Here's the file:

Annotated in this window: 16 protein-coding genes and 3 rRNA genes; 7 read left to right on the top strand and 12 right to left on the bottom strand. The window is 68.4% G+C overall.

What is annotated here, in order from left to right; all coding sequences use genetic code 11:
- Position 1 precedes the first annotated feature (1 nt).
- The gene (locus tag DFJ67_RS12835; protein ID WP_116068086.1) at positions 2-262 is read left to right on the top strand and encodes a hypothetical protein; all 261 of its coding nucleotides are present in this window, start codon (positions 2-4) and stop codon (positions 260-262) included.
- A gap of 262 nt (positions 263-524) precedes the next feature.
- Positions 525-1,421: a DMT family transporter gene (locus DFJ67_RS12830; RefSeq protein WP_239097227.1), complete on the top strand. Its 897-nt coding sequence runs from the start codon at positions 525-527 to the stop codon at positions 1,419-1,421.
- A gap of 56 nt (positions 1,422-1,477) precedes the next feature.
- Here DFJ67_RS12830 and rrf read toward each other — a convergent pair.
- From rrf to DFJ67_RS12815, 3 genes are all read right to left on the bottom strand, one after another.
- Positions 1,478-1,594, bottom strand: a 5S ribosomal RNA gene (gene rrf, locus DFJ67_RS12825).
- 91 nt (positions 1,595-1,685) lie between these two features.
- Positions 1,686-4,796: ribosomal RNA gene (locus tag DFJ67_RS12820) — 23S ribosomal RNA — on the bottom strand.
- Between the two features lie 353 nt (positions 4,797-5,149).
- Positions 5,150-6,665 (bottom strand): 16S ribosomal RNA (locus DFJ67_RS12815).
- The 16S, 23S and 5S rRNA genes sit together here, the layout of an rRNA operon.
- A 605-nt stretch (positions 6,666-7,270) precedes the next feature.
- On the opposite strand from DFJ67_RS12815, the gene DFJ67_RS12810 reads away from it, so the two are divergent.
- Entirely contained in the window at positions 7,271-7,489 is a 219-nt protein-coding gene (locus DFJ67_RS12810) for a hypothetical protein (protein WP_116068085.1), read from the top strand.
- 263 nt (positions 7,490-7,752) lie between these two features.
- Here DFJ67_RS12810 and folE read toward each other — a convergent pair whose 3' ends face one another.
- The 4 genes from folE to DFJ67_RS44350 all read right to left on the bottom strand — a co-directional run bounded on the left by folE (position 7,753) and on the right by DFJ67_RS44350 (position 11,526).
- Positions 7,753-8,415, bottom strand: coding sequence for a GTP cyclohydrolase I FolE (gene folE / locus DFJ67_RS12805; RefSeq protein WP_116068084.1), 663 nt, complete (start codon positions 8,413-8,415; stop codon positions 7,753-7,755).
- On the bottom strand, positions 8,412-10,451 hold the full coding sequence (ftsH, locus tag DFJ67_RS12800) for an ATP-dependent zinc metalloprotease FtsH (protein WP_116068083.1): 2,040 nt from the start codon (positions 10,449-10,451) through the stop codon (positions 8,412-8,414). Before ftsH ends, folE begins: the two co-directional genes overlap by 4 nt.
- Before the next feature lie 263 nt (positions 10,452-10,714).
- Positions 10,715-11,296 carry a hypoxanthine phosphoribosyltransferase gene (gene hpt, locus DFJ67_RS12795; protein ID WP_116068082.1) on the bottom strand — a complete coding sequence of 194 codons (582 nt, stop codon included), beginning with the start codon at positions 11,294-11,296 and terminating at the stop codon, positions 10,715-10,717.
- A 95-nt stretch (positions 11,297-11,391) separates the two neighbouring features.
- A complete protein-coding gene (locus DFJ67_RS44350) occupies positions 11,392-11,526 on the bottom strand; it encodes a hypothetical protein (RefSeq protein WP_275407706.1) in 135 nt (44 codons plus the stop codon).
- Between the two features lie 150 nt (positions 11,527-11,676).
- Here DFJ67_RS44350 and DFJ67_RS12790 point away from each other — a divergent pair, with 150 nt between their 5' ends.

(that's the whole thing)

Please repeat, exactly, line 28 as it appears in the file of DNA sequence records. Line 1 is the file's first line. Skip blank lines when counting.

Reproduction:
- Between the two features lie 150 nt (positions 11,527-11,676).